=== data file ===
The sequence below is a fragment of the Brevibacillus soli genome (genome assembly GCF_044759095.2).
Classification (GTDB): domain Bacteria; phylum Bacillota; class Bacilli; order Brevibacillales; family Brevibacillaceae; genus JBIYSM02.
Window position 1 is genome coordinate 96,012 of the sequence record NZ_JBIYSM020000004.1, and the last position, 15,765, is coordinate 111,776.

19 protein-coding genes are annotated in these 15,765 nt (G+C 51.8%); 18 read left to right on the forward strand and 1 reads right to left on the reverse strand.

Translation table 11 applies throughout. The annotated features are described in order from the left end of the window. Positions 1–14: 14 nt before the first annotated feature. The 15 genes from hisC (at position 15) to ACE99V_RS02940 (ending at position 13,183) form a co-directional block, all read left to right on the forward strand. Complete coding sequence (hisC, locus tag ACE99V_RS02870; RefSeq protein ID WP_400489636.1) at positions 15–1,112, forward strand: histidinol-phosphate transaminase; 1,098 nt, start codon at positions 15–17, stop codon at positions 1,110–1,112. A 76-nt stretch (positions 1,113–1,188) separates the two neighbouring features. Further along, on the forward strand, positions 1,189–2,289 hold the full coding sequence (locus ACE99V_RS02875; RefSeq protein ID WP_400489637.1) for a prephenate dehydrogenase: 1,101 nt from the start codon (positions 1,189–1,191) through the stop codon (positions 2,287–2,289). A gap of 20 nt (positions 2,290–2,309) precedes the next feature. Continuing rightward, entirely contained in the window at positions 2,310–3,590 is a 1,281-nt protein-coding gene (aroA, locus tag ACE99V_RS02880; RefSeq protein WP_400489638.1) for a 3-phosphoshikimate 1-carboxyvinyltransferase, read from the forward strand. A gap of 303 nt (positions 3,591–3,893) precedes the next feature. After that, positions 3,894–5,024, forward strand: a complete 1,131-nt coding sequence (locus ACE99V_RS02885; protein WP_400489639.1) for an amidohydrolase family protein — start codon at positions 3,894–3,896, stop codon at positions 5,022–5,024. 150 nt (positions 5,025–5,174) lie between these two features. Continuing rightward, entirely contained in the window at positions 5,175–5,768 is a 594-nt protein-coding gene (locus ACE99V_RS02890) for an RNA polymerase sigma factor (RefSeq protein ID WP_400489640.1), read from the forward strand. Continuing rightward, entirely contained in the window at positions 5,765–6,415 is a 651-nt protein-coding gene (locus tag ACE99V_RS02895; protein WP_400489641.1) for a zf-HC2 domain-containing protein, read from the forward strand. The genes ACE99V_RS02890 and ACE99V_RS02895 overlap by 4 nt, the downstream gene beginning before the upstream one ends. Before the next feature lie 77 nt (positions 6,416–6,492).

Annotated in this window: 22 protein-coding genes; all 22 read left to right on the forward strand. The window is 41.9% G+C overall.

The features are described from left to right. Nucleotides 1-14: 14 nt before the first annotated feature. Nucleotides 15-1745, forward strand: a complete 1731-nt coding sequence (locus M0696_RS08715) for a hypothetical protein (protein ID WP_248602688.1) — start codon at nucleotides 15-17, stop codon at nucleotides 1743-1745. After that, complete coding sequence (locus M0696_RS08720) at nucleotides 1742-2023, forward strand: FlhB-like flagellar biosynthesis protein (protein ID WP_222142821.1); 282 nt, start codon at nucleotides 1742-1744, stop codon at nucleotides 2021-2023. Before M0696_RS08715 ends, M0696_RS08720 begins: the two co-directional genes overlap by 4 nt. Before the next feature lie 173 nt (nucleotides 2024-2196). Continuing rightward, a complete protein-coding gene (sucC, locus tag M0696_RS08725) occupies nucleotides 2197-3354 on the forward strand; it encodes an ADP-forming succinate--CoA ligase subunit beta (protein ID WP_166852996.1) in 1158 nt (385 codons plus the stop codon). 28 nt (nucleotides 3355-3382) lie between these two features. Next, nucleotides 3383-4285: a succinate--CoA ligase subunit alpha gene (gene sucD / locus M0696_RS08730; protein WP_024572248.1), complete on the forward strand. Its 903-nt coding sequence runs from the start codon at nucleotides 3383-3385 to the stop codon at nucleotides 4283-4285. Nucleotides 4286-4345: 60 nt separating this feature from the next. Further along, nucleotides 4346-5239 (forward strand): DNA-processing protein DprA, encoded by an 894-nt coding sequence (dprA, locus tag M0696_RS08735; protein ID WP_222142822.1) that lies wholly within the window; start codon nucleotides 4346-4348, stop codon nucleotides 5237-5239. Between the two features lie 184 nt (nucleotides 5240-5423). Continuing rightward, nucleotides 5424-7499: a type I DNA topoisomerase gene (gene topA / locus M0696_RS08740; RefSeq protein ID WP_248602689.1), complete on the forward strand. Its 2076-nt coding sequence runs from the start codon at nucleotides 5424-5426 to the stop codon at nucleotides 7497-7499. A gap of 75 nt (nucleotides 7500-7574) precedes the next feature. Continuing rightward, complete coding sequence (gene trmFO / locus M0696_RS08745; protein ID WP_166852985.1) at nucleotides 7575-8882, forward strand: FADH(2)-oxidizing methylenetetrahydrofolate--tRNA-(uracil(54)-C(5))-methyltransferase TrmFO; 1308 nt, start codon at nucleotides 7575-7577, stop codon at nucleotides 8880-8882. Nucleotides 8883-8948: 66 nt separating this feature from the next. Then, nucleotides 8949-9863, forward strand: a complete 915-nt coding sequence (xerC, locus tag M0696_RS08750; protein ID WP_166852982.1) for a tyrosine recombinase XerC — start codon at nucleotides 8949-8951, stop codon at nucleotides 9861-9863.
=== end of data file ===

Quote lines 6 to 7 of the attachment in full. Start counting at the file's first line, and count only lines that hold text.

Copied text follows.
Annotated in this window: 22 protein-coding genes; all 22 read left to right on the forward strand. The window is 41.9% G+C overall.

The features are described from left to right. Nucleotides 1-14: 14 nt before the first annotated feature. Nucleotides 15-1745, forward strand: a complete 1731-nt coding sequence (locus M0696_RS08715) for a hypothetical protein (protein ID WP_248602688.1) — start codon at nucleotides 15-17, stop codon at nucleotides 1743-1745. After that, complete coding sequence (locus M0696_RS08720) at nucleotides 1742-2023, forward strand: FlhB-like flagellar biosynthesis protein (protein ID WP_222142821.1); 282 nt, start codon at nucleotides 1742-1744, stop codon at nucleotides 2021-2023. Before M0696_RS08715 ends, M0696_RS08720 begins: the two co-directional genes overlap by 4 nt. Before the next feature lie 173 nt (nucleotides 2024-2196). Continuing rightward, a complete protein-coding gene (sucC, locus tag M0696_RS08725) occupies nucleotides 2197-3354 on the forward strand; it encodes an ADP-forming succinate--CoA ligase subunit beta (protein ID WP_166852996.1) in 1158 nt (385 codons plus the stop codon). 28 nt (nucleotides 3355-3382) lie between these two features. Next, nucleotides 3383-4285: a succinate--CoA ligase subunit alpha gene (gene sucD / locus M0696_RS08730; protein WP_024572248.1), complete on the forward strand. Its 903-nt coding sequence runs from the start codon at nucleotides 3383-3385 to the stop codon at nucleotides 4283-4285. Nucleotides 4286-4345: 60 nt separating this feature from the next. Further along, nucleotides 4346-5239 (forward strand): DNA-processing protein DprA, encoded by an 894-nt coding sequence (dprA, locus tag M0696_RS08735; protein ID WP_222142822.1) that lies wholly within the window; start codon nucleotides 4346-4348, stop codon nucleotides 5237-5239. Between the two features lie 184 nt (nucleotides 5240-5423). Continuing rightward, nucleotides 5424-7499: a type I DNA topoisomerase gene (gene topA / locus M0696_RS08740; RefSeq protein ID WP_248602689.1), complete on the forward strand. Its 2076-nt coding sequence runs from the start codon at nucleotides 5424-5426 to the stop codon at nucleotides 7497-7499. A gap of 75 nt (nucleotides 7500-7574) precedes the next feature. Continuing rightward, complete coding sequence (gene trmFO / locus M0696_RS08745; protein ID WP_166852985.1) at nucleotides 7575-8882, forward strand: FADH(2)-oxidizing methylenetetrahydrofolate--tRNA-(uracil(54)-C(5))-methyltransferase TrmFO; 1308 nt, start codon at nucleotides 7575-7577, stop codon at nucleotides 8880-8882. Nucleotides 8883-8948: 66 nt separating this feature from the next. Then, nucleotides 8949-9863, forward strand: a complete 915-nt coding sequence (xerC, locus tag M0696_RS08750; protein ID WP_166852982.1) for a tyrosine recombinase XerC — start codon at nucleotides 8949-8951, stop codon at nucleotides 9861-9863.